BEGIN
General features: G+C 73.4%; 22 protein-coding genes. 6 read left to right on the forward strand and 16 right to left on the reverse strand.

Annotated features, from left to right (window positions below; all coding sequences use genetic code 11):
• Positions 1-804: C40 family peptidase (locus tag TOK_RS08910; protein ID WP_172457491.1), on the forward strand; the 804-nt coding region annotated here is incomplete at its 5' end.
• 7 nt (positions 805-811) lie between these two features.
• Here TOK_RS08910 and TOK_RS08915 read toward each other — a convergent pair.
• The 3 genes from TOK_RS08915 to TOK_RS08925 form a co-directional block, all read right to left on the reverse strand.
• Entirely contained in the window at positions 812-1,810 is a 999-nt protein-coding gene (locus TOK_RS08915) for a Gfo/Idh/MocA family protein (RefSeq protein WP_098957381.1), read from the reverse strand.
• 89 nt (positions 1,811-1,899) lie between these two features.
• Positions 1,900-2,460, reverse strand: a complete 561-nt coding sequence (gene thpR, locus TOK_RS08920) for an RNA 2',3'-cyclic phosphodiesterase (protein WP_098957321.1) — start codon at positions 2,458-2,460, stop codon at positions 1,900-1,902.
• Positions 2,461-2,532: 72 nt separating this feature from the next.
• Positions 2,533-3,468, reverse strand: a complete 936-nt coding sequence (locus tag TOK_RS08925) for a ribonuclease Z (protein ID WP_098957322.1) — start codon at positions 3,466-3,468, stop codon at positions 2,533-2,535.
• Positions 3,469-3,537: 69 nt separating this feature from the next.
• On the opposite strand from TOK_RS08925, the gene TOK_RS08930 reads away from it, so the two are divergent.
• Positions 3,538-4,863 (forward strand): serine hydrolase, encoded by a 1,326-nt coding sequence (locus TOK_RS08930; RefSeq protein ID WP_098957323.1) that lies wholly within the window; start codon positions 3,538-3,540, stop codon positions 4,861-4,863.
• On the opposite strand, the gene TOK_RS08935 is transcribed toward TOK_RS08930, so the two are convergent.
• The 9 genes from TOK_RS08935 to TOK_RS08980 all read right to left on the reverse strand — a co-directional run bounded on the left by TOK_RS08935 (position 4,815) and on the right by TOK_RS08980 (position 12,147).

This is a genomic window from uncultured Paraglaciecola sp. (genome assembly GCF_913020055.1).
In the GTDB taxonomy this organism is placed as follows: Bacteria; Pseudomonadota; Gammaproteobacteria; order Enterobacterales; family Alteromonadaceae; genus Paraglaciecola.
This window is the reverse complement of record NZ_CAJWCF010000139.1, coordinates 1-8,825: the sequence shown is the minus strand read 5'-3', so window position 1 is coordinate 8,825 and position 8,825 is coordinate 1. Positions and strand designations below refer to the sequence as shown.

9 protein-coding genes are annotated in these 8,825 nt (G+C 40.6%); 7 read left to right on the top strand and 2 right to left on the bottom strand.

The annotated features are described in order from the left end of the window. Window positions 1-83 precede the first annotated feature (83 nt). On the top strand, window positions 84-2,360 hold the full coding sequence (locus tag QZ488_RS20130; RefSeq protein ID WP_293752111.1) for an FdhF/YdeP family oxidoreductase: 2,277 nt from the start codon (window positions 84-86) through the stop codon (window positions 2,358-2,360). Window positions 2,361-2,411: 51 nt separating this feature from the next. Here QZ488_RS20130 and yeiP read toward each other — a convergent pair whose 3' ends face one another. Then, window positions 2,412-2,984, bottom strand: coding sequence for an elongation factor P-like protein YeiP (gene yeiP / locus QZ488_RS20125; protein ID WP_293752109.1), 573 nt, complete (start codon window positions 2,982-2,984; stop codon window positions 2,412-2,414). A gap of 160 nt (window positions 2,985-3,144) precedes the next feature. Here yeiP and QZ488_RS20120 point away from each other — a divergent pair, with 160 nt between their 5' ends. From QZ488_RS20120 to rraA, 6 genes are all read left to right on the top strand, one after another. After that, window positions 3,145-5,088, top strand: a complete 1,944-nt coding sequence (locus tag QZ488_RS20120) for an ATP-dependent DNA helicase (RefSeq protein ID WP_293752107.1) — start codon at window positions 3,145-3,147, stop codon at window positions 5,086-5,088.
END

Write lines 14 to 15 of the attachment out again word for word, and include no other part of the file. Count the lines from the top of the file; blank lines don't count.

• Positions 3,538-4,863 (forward strand): serine hydrolase, encoded by a 1,326-nt coding sequence (locus TOK_RS08930; RefSeq protein ID WP_098957323.1) that lies wholly within the window; start codon positions 3,538-3,540, stop codon positions 4,861-4,863.
• On the opposite strand, the gene TOK_RS08935 is transcribed toward TOK_RS08930, so the two are convergent.